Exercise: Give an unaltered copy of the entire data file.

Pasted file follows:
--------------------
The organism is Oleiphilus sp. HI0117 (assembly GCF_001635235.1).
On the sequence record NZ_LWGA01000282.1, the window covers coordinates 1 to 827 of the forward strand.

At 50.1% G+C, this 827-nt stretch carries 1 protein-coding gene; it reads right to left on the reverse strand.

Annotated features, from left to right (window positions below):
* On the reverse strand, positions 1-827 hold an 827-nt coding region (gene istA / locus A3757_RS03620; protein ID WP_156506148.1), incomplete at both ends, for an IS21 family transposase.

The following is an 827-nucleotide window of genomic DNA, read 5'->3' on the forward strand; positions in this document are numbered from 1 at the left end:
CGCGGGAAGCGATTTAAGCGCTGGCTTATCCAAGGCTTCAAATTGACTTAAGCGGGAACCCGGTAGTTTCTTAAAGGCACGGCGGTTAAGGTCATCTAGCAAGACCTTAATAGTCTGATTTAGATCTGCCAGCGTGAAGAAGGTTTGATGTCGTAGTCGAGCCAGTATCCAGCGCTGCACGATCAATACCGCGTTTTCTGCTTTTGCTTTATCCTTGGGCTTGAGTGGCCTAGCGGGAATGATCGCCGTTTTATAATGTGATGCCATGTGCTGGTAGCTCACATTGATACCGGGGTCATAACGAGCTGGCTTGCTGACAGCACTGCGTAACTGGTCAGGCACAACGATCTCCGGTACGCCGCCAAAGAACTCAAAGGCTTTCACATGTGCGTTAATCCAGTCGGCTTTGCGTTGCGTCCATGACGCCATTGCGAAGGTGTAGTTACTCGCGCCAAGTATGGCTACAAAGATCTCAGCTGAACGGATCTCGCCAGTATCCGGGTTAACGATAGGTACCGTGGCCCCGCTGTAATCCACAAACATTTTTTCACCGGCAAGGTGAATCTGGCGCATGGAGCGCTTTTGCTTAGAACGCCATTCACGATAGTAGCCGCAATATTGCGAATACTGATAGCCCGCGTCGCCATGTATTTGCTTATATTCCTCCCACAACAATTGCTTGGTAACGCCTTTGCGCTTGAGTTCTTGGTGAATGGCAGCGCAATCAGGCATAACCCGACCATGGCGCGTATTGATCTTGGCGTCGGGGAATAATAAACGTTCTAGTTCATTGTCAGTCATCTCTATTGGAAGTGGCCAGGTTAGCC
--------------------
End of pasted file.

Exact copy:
The organism is Oleiphilus sp. HI0117 (assembly GCF_001635235.1).
On the sequence record NZ_LWGA01000282.1, the window covers coordinates 1 to 827 of the forward strand.

At 50.1% G+C, this 827-nt stretch carries 1 protein-coding gene; it reads right to left on the reverse strand.

Annotated features, from left to right (window positions below):
* On the reverse strand, positions 1-827 hold an 827-nt coding region (gene istA / locus A3757_RS03620; protein ID WP_156506148.1), incomplete at both ends, for an IS21 family transposase.

The following is an 827-nucleotide window of genomic DNA, read 5'->3' on the forward strand; positions in this document are numbered from 1 at the left end:
CGCGGGAAGCGATTTAAGCGCTGGCTTATCCAAGGCTTCAAATTGACTTAAGCGGGAACCCGGTAGTTTCTTAAAGGCACGGCGGTTAAGGTCATCTAGCAAGACCTTAATAGTCTGATTTAGATCTGCCAGCGTGAAGAAGGTTTGATGTCGTAGTCGAGCCAGTATCCAGCGCTGCACGATCAATACCGCGTTTTCTGCTTTTGCTTTATCCTTGGGCTTGAGTGGCCTAGCGGGAATGATCGCCGTTTTATAATGTGATGCCATGTGCTGGTAGCTCACATTGATACCGGGGTCATAACGAGCTGGCTTGCTGACAGCACTGCGTAACTGGTCAGGCACAACGATCTCCGGTACGCCGCCAAAGAACTCAAAGGCTTTCACATGTGCGTTAATCCAGTCGGCTTTGCGTTGCGTCCATGACGCCATTGCGAAGGTGTAGTTACTCGCGCCAAGTATGGCTACAAAGATCTCAGCTGAACGGATCTCGCCAGTATCCGGGTTAACGATAGGTACCGTGGCCCCGCTGTAATCCACAAACATTTTTTCACCGGCAAGGTGAATCTGGCGCATGGAGCGCTTTTGCTTAGAACGCCATTCACGATAGTAGCCGCAATATTGCGAATACTGATAGCCCGCGTCGCCATGTATTTGCTTATATTCCTCCCACAACAATTGCTTGGTAACGCCTTTGCGCTTGAGTTCTTGGTGAATGGCAGCGCAATCAGGCATAACCCGACCATGGCGCGTATTGATCTTGGCGTCGGGGAATAATAAACGTTCTAGTTCATTGTCAGTCATCTCTATTGGAAGTGGCCAGGTTAGCC